Watching Moran's Twitter feed the day after the whole palaver, seeing her tweet messages of thanks to those who stood by her, uncharacteristically ignoring the criticism and reading her and her colleagues' jeering putdowns of the nobodies who dared to question them, was a sad moment in the continued shaping of my feminism. But, as with all these instances, it opened my eyes to two things. Firstly, that there is far more to feminism than just one (famous) woman's (humourous bestselling) perspective. She is still a brilliant journalist, and her interview with Dunham, though poorly researched, was excellent positioning. She is just, like us, sometimes not a very nice person. And while we can admire the writing, if we idolise a person we must, and have to, observe when they stray. And secondly, because of this, that there are no gods and idols among mortals. And we should never allow any people to have that much power. Take back the mob rule and make up your own mind. 


School Uniform

So back to the ol' style blog posts we go. 
First up, one from last week - I was recently (and still am) totally obsessed with a lovely little film called Like Crazy, which concerns the love story of two young people who meet one summer and then become seperated by circumstance, showing how their transatlantic love affair plays out over five years.
It's dripping with what certain corners of the internet would refer to as 'white hipster privilege' - the heroine somehow lives in a one-bed flat in Kensington (it isn't even ex-council) while working at a tiny indie magazine, and they are both mad keen on poetry and Paul Simon. Her parents are a plummy Surrey-based pair who dote on their delightfully hipster daughter. But nicheness aside it's a beautiful film - tender, sweet, beautifully shot and scored (seriously, listen to this) and the chemistry between the two leads is totally believable.
Anyway, I digress. I was a tad taken with the outfit worn by the heroine, Anna, in the final scenes of the film. Breton top and high-waisted simple black trousers - the go-to uniform of the off-duty hipster. So I went on a quest to create my own equivalent.
Almost? Well not quite, given that there's definitely a dress size between us. But I think rolling up the trousers   a tad in warmer weather and losing the jacket will make it better. 
Then, when I was at home this weekend emptying my old room of, well, stuff, before my parents move, I realised that during my last trip I had been a tad overzealous with my wardrobe clearout and had no tops at all. Except for this, my old school jumper. It still has a name tag in it.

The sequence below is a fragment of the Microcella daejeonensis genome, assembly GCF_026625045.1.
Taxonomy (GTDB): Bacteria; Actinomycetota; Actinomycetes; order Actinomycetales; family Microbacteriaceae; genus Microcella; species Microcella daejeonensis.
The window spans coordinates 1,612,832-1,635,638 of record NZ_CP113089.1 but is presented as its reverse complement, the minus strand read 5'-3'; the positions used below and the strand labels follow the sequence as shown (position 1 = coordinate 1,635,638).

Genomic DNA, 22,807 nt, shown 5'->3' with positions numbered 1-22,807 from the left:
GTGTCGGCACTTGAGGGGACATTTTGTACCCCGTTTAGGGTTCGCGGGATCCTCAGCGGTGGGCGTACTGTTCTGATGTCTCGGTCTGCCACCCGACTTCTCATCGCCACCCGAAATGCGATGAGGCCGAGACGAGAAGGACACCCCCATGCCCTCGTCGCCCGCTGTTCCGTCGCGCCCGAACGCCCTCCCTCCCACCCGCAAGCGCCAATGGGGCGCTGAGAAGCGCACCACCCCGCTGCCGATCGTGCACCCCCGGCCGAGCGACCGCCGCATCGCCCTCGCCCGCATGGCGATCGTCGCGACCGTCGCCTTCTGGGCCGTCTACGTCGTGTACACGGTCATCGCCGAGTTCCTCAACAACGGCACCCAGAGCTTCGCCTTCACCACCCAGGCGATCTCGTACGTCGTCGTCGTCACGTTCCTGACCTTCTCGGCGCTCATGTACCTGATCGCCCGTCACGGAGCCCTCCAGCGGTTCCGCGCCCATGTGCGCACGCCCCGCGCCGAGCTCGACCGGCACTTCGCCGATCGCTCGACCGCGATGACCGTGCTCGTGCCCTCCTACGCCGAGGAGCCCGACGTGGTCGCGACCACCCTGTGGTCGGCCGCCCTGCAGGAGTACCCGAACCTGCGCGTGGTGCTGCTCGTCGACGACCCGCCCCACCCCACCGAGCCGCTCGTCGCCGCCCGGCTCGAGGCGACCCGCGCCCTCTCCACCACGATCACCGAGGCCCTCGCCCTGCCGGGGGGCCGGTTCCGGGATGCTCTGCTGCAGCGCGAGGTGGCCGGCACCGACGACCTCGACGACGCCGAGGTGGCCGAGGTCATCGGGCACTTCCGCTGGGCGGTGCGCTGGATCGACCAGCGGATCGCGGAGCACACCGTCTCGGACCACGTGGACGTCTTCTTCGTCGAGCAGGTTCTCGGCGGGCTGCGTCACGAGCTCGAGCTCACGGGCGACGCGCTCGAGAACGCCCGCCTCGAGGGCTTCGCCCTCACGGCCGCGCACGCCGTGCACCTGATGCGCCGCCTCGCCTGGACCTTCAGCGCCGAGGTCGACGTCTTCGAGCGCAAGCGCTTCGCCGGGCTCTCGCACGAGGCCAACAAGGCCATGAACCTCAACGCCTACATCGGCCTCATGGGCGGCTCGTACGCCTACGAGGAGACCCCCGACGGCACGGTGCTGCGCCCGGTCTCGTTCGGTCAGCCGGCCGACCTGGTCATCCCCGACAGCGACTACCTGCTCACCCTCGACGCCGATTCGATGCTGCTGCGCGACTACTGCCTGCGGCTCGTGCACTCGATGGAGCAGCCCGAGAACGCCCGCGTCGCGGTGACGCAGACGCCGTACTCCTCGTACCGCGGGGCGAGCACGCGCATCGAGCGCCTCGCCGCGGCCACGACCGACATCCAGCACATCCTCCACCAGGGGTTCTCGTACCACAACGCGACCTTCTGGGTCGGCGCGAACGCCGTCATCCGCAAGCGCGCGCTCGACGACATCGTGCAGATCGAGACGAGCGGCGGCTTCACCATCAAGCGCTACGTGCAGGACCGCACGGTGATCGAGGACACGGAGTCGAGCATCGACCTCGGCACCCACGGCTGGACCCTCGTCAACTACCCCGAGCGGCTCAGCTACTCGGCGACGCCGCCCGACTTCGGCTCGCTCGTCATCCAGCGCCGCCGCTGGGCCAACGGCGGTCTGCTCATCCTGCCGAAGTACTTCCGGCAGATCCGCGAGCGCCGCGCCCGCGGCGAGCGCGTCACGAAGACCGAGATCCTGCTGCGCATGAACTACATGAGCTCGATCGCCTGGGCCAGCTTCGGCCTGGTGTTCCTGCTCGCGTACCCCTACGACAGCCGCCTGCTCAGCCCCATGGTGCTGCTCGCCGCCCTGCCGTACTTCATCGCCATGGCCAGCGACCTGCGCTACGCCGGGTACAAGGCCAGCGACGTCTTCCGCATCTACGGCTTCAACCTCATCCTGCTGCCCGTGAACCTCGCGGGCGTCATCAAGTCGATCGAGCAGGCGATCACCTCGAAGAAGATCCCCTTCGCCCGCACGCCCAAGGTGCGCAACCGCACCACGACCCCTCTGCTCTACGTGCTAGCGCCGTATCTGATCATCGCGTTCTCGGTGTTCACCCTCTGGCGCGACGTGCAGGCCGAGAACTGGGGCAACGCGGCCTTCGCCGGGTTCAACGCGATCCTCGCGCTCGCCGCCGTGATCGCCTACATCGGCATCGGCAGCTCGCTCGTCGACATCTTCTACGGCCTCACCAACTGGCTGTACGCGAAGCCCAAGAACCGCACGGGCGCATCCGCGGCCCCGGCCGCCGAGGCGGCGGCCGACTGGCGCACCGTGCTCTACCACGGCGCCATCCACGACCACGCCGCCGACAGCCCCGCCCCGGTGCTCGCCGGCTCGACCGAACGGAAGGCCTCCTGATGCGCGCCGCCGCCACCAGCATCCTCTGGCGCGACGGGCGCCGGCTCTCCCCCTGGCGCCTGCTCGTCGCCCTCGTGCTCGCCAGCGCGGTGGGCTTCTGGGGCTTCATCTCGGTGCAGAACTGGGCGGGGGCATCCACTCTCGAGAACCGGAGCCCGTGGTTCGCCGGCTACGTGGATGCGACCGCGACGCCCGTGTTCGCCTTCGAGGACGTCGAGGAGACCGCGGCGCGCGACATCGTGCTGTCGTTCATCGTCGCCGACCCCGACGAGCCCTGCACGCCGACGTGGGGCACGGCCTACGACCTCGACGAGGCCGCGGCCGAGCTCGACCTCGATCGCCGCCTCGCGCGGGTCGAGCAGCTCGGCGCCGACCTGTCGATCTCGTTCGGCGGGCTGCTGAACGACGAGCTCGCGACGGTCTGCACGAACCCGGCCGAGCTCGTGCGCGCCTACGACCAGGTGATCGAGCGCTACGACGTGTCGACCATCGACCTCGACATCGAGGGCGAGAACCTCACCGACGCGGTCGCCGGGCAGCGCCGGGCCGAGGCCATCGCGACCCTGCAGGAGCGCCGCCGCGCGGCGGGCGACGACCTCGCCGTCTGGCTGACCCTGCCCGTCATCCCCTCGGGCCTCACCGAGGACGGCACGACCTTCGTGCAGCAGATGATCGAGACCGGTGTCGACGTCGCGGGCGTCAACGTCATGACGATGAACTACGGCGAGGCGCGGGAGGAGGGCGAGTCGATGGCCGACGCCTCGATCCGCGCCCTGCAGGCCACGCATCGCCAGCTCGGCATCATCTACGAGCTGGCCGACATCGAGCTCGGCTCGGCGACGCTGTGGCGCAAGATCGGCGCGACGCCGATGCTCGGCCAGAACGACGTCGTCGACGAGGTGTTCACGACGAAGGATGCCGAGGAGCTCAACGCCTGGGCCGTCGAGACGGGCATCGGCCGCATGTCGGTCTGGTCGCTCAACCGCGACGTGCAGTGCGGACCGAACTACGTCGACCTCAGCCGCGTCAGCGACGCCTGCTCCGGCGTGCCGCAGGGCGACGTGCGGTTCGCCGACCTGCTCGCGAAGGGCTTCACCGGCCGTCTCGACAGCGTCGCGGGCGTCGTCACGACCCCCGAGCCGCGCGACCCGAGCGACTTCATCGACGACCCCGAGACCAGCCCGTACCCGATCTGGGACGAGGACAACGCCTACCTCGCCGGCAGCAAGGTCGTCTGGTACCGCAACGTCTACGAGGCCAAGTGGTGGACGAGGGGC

Not too bad in the end, eh? Especially when paired with a black leather skirt (see, I'm already all over this 'different texture' brief) and a little bit of bling. Excellent. It's great what you can find in your wardrobe. Though I draw the line at wearing my old kilt. 


Yay, I can wear black again!

I'm still alive! Yes, it is me and my dramatic fringe, which actually looks far less directional at this camera angle. I was in a hurry, hence the hasty shot in my back 'garden'. Just trying to get back into the habit.
Despite spending most of my time in black by default I'm making it official/like it was carefully thought out and declaring that my palette for AW12 is monochrome with accents of ice blue, and maybe a little navy. Or lapis. Or cerulean. Typically just as fashion decides to favour purple. 
I'm also planning to try different textures, too. Leather, and velvet, as well as chiffon and denim and wool. Juxtaposing a leather skirt with a drapey wool sweater or a chiffon shirt. Oh it's going to be all kinds of fun. 
I also finally found a pair of boots that can go halfway to replacing my beloved heeled Office brogues, that Office stupidly decided to discontinue just in time for winter. I KNEW I should have bought a third pair (yes I wore through the first pair) when they were suspiciously discounted...Oh well. Instead I have these Topshop ones, which are suitably more grunge, to pair with jeans and slightly 'angrier' looks, keeping the brogues for special occasions. Still hoping they come back.


Loving leather

Kinky, right? No, I've not come over all whips and chains much more than usual - still a bit fan of leather. But I AM enjoying just how much it has become adopted by the fashion elite and, more importantly, the high street.
Over All
(Clockwise from top: Balmain SS13 via Oracle Fox; my new Armani Exchange A-line faux-leather dress and winter staple - just add a black polo neck or a lace top; awesomely stylish lady in leather via Stockholm Street Style; ASOS leather dungarees...maybe a touch too far.)


Push and Shove

No Doubt are back this month after an eleven-year-hiatus with a new album. Aside from being in awe of their continuing radness, I have to ask:
1) How does Gwen Stefani still look so damn good?
2) Will Gwen Stefani ever not look good?
3) Can I look that good without a similar quantity of dedication, cool points and skills with eyeliner? Probably not. Sadface. Enjoy the tune!